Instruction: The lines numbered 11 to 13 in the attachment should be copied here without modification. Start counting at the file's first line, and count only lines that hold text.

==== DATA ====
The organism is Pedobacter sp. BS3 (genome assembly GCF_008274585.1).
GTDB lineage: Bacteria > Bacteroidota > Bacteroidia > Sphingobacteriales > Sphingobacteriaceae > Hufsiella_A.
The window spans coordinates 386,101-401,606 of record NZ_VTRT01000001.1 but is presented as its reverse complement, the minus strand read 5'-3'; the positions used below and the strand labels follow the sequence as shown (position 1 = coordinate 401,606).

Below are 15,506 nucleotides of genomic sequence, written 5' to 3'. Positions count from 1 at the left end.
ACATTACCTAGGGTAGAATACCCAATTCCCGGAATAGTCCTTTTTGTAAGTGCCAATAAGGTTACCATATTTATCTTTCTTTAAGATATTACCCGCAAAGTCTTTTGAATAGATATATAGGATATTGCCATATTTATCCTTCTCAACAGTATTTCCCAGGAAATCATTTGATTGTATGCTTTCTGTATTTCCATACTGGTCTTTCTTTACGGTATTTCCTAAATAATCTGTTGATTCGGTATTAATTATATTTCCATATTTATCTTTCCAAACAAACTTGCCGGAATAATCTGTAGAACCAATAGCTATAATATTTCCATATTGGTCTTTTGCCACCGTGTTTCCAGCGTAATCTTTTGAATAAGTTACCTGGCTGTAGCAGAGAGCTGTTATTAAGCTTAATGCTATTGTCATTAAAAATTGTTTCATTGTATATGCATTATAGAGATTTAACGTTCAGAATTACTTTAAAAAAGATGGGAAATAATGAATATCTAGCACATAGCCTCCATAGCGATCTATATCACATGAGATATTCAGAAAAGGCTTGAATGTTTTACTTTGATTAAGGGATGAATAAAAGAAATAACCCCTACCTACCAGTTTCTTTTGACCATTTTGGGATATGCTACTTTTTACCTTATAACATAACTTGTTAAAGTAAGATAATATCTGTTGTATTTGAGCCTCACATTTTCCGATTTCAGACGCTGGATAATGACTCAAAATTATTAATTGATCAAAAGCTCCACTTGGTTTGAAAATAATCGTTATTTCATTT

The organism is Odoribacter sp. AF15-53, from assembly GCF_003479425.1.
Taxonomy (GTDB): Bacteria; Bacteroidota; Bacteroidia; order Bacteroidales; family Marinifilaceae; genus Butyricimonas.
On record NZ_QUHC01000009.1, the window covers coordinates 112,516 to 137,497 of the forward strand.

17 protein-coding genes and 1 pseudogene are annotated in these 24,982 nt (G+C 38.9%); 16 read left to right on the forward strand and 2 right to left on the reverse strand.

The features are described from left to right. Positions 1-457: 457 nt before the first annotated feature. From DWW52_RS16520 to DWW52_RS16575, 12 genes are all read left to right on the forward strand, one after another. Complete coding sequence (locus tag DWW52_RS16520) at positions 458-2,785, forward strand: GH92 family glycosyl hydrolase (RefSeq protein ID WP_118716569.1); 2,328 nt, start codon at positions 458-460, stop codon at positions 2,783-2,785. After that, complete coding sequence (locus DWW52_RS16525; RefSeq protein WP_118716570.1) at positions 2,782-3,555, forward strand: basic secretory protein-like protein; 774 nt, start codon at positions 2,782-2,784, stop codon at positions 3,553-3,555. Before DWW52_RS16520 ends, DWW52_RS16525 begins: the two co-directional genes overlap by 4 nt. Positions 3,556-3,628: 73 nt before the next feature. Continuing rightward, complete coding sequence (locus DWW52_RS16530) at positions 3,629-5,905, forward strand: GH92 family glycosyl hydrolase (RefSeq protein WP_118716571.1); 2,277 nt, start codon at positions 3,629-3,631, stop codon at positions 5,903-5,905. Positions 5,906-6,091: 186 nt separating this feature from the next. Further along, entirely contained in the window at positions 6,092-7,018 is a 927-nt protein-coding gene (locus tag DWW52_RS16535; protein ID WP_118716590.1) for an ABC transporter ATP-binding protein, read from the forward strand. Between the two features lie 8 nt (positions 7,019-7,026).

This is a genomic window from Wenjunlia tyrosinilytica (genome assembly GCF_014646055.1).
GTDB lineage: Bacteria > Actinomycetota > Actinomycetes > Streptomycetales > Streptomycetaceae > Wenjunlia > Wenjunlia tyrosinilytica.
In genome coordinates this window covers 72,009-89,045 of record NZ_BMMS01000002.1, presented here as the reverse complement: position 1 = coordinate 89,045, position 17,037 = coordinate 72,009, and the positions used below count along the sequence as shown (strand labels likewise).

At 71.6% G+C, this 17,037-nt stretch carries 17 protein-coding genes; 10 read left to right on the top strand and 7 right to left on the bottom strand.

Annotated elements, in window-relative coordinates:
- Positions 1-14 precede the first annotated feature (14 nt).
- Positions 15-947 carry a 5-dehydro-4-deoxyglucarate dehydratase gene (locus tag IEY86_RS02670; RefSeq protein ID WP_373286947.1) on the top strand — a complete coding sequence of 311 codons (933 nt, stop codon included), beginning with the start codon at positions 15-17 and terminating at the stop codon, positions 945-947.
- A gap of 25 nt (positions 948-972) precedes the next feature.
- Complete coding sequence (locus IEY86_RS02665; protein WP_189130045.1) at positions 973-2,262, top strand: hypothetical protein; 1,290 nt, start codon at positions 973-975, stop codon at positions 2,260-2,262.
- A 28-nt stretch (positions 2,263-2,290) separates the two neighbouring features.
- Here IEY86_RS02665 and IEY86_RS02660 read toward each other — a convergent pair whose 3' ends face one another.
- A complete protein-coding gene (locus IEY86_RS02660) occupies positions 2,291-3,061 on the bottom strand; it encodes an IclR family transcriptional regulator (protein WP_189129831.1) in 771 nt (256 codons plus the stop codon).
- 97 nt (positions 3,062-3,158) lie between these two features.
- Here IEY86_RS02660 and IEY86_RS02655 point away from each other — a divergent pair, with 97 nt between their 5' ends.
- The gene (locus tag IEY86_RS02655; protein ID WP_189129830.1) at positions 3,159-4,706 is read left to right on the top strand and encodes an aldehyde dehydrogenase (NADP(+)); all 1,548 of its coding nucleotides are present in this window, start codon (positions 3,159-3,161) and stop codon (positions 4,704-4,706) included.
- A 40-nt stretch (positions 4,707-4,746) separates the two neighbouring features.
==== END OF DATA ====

This is a genomic window from Wenjunlia tyrosinilytica (genome assembly GCF_014646055.1).
GTDB lineage: Bacteria > Actinomycetota > Actinomycetes > Streptomycetales > Streptomycetaceae > Wenjunlia > Wenjunlia tyrosinilytica.
In genome coordinates this window covers 72,009-89,045 of record NZ_BMMS01000002.1, presented here as the reverse complement: position 1 = coordinate 89,045, position 17,037 = coordinate 72,009, and the positions used below count along the sequence as shown (strand labels likewise).